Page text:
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When David Korins was little, he spent a lot of time moving furniture around in his childhood bedroom. Little did anyone know back then that he’d grow up to be one of Broadway’s most celebrated set designers. Korins’s designs are as varied as they are gorgeous. From Hamilton to restaurant interiors and performance stages for Kanye West and Lady Gaga, he transports the audience to other worlds.

Debbie: You were a drum major beginning in the seventh grade, and later in high school you played multiple instruments in both concert band and the jazz band. You were also in choir. Now you’re responsible for creating the sets for one of the most popular musicals of all time. Has music always been in your blood?
David: I was in the marching band from the seventh grade. That was a big deal, marching in the high school marching band before I was in high school. I tried to do whatever I could to make myself indispensable to the marching band; if they needed a different instrument, I picked it up. I can still read music, I appreciate it, I’m a big fan, I love working in the music industry. It’s one of the things that relaxes me, and I love the improvisational part of it. It is to me exactly like playing on a sports team.
Debbie: During high school, you started a company called Primetime Painting. Tell me about that.
David: My dear friend Darren got a job painting houses. Maybe I was a sophomore in high school; he might have been a senior. He worked for a big national company, which took student labor and taught them how to do cold calls and cost estimates. They took a percentage. He asked me if I would paint on his crew, and it was a great summer job. It mixed brushwork—which I had never done, but it was exciting—physical activity, and you were outside. We were pretty successful.
I said to him at one point, “What do you say we strike out on our own? If you figure out the insurance stuff, I’ll figure out how to talk to the clients.” We got a third person and we created Primetime Painting. I think I was 16 or 17. We were incredibly successful. We didn’t have to give the 20 percent to anyone else. We made a whole lot of money. The next year, instead of one crew of three, we got six other people. We made three crews of three, in which we then took the 20 percent from the other guys.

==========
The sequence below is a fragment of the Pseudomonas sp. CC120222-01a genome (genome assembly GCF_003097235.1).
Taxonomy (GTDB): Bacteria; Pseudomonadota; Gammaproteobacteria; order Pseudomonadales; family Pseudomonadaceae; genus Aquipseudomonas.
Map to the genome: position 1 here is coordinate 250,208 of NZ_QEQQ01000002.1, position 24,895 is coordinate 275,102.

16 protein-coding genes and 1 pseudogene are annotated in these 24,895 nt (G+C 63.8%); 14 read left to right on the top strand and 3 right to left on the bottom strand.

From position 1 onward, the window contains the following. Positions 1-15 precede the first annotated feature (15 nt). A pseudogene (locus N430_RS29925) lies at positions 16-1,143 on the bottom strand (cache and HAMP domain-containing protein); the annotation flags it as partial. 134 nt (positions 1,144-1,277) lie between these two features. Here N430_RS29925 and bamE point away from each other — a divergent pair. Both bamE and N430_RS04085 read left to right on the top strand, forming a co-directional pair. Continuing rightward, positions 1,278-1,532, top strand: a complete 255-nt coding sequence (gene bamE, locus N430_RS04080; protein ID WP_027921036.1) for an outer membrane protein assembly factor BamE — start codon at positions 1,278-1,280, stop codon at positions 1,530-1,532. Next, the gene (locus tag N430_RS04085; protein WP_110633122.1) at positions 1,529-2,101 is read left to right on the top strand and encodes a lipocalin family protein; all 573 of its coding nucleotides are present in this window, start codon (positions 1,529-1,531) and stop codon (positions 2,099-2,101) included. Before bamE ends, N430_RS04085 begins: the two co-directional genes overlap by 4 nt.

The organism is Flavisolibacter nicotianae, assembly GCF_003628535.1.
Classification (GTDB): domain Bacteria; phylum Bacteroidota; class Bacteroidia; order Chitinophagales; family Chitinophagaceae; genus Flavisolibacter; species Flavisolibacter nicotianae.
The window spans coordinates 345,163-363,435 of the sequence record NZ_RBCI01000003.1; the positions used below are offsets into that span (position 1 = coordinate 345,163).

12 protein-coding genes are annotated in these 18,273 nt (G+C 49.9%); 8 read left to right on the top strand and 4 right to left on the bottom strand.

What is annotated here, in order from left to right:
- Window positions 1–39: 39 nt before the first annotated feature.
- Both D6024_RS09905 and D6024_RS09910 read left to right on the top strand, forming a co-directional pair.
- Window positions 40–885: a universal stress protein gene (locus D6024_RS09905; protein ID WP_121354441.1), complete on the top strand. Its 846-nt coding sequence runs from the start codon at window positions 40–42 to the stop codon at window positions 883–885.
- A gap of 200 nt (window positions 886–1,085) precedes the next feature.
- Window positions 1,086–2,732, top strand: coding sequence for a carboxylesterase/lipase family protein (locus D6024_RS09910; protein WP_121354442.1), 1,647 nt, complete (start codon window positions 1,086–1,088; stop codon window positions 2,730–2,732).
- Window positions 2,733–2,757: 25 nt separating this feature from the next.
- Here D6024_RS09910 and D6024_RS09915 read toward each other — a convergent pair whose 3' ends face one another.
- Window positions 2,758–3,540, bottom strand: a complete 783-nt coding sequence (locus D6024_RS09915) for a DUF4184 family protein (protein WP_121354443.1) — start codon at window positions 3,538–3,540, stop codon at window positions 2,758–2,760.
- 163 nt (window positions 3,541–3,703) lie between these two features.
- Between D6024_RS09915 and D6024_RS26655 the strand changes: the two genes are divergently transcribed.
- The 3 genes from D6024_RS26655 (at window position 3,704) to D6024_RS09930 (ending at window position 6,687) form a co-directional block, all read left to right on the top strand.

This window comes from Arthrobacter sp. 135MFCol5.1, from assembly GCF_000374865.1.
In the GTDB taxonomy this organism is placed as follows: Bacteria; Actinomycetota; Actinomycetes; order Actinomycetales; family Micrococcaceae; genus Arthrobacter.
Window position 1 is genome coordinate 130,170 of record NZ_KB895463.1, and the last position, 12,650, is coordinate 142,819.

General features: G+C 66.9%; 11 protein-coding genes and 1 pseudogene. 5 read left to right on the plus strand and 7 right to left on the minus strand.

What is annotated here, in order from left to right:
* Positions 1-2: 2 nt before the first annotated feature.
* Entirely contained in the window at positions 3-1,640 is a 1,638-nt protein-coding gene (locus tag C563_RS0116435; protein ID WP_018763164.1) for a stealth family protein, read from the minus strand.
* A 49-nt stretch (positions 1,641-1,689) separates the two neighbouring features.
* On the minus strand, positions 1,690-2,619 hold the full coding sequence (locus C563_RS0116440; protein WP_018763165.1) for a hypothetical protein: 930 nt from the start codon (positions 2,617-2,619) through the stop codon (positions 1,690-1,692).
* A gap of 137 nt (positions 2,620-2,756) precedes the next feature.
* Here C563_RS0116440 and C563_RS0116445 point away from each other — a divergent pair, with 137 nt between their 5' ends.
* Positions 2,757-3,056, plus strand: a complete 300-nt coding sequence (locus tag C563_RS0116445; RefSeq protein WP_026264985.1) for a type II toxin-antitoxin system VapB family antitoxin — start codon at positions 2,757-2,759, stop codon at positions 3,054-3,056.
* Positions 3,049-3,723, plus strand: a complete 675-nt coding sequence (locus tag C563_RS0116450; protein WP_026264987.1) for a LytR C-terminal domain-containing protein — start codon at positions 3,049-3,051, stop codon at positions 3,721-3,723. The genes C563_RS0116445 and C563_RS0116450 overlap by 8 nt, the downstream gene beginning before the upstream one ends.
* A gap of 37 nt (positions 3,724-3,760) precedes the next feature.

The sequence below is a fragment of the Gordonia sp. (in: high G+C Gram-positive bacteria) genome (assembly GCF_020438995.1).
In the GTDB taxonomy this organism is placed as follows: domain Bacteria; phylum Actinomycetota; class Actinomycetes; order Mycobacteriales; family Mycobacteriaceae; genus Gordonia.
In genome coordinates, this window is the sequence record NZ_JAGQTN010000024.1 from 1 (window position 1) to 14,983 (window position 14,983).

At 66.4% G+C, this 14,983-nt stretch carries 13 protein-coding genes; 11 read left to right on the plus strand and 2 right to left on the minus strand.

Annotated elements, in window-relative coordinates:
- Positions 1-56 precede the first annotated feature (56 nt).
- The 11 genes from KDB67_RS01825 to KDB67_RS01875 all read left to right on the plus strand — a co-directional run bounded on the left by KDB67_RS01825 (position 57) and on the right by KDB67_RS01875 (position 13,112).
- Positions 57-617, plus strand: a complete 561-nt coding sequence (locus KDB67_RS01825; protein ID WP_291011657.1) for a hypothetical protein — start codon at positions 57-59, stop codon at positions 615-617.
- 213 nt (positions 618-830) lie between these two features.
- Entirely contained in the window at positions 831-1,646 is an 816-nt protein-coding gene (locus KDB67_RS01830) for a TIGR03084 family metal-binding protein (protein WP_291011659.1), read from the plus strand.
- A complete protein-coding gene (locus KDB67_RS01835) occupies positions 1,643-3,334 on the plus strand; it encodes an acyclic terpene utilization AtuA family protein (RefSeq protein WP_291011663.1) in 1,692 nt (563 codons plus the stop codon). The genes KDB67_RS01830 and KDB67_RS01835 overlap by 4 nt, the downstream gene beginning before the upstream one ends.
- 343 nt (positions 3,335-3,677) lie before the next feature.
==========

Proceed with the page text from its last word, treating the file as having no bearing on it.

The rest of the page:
Debbie: What made you decide to abandon that business?
David: I went to college. I was an “in the closet” theater major. When I got a summer internship at Williamstown Theatre Festival, I jetted off to that.
Debbie: You almost had a career in sports medicine.
David: It’s true—I was a very competitive athlete. I had a bad audition experience in high school that drove me crying, kicking, and screaming out of performance—but I loved the performing arts.
I didn’t know what I wanted to do when I went to college. I was on the track team for a while. I had been injured a lot, and I had recuperated a lot. I loved the body, and I was pretty good at anatomy and physiology. So, I thought I would do that, but I didn’t see a life doing it. I was interested in that class, but it never felt like a career.
Debbie: It’s so interesting that you had this avid interest in the body, given how many actors have said being on your stages makes them feel as if this is the place they were supposed to be.
David: I think that is the single greatest compliment I’ve ever gotten in my career—a performer saying to me, “I don’t have to do the dramaturgical work, because I know who I am and where I am, being on your stage.” When you create a space, it’s all about figuring out how people move through space. Some of the most interesting spaces are the ones where there are huge physical challenges like the room we’re sitting in now, which is hot and tight and cramped, and we have to do all these weird things to get to the microphone. Some of the most interesting things happen when you put an obstacle in front of someone.